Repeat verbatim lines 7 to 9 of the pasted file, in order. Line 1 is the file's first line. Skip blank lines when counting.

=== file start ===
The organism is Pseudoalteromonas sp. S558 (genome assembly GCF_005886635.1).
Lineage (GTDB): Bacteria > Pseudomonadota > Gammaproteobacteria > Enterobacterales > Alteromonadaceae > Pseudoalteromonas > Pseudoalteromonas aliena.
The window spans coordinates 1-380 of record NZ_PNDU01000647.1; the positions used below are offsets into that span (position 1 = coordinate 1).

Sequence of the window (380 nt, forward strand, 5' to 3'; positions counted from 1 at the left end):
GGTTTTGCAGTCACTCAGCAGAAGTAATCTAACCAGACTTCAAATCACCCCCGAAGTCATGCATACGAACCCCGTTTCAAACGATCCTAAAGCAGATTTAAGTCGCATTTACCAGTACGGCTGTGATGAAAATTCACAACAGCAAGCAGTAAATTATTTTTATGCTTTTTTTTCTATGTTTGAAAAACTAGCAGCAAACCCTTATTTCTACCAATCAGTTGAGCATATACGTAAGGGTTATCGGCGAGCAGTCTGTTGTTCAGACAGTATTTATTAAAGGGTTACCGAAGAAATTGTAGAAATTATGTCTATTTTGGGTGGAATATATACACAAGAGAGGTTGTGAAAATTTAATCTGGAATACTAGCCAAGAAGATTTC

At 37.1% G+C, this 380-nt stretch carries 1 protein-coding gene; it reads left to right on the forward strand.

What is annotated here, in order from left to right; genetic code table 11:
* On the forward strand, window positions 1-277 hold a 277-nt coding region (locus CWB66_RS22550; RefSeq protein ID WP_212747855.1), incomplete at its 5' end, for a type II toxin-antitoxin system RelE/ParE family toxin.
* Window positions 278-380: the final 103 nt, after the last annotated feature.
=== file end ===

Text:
What is annotated here, in order from left to right; genetic code table 11:
* On the forward strand, window positions 1-277 hold a 277-nt coding region (locus CWB66_RS22550; RefSeq protein ID WP_212747855.1), incomplete at its 5' end, for a type II toxin-antitoxin system RelE/ParE family toxin.
* Window positions 278-380: the final 103 nt, after the last annotated feature.